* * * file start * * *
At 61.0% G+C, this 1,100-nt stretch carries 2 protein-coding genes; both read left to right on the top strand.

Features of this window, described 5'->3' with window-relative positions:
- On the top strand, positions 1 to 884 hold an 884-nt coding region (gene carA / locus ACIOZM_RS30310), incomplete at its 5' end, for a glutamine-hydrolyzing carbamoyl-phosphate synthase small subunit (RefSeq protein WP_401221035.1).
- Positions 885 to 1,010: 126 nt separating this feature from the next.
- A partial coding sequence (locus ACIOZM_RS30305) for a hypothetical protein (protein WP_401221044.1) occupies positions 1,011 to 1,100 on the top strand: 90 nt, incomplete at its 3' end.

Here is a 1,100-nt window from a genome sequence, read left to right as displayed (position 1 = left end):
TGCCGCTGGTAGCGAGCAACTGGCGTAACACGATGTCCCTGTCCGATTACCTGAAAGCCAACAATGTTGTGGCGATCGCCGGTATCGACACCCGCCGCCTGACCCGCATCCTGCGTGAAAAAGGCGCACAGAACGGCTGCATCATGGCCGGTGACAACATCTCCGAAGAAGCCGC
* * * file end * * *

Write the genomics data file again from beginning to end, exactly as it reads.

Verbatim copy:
At 61.0% G+C, this 1,100-nt stretch carries 2 protein-coding genes; both read left to right on the top strand.

Features of this window, described 5'->3' with window-relative positions:
- On the top strand, positions 1 to 884 hold an 884-nt coding region (gene carA / locus ACIOZM_RS30310), incomplete at its 5' end, for a glutamine-hydrolyzing carbamoyl-phosphate synthase small subunit (RefSeq protein WP_401221035.1).
- Positions 885 to 1,010: 126 nt separating this feature from the next.
- A partial coding sequence (locus ACIOZM_RS30305) for a hypothetical protein (protein WP_401221044.1) occupies positions 1,011 to 1,100 on the top strand: 90 nt, incomplete at its 3' end.

Here is a 1,100-nt window from a genome sequence, read left to right as displayed (position 1 = left end):
TGCCGCTGGTAGCGAGCAACTGGCGTAACACGATGTCCCTGTCCGATTACCTGAAAGCCAACAATGTTGTGGCGATCGCCGGTATCGACACCCGCCGCCTGACCCGCATCCTGCGTGAAAAAGGCGCACAGAACGGCTGCATCATGGCCGGTGACAACATCTCCGAAGAAGCCGC